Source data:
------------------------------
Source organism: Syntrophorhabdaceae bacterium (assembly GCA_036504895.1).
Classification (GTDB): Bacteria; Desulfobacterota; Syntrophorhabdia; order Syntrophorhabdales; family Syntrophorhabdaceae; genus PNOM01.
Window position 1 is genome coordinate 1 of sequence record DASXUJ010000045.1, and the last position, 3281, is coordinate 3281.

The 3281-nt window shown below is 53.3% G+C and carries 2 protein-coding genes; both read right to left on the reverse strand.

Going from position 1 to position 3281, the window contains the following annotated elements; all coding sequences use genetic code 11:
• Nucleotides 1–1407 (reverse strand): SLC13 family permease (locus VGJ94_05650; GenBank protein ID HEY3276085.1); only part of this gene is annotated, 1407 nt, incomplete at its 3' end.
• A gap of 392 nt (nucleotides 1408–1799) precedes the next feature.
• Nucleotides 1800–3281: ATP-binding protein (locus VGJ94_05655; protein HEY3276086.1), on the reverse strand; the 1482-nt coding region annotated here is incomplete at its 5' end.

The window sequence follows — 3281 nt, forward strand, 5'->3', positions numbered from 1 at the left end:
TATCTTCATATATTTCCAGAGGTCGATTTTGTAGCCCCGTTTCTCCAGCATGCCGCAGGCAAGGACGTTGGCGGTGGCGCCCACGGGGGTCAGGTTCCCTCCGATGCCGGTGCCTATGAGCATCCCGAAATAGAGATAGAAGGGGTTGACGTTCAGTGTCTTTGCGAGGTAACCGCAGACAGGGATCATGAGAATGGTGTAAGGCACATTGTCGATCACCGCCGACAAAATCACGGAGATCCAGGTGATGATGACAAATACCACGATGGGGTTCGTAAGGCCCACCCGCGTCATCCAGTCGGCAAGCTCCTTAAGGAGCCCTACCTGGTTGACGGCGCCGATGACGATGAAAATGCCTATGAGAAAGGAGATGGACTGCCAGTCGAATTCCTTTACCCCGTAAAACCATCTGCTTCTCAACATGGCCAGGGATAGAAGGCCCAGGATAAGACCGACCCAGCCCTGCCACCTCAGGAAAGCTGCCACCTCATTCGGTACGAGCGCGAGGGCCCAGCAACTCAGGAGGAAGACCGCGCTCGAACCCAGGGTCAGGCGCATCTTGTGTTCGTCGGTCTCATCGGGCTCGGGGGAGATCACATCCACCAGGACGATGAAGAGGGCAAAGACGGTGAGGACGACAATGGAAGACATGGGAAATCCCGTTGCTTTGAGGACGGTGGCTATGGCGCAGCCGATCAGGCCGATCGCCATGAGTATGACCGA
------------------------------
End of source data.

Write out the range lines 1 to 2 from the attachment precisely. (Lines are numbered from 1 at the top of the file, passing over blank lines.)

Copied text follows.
Source organism: Syntrophorhabdaceae bacterium (assembly GCA_036504895.1).
Classification (GTDB): Bacteria; Desulfobacterota; Syntrophorhabdia; order Syntrophorhabdales; family Syntrophorhabdaceae; genus PNOM01.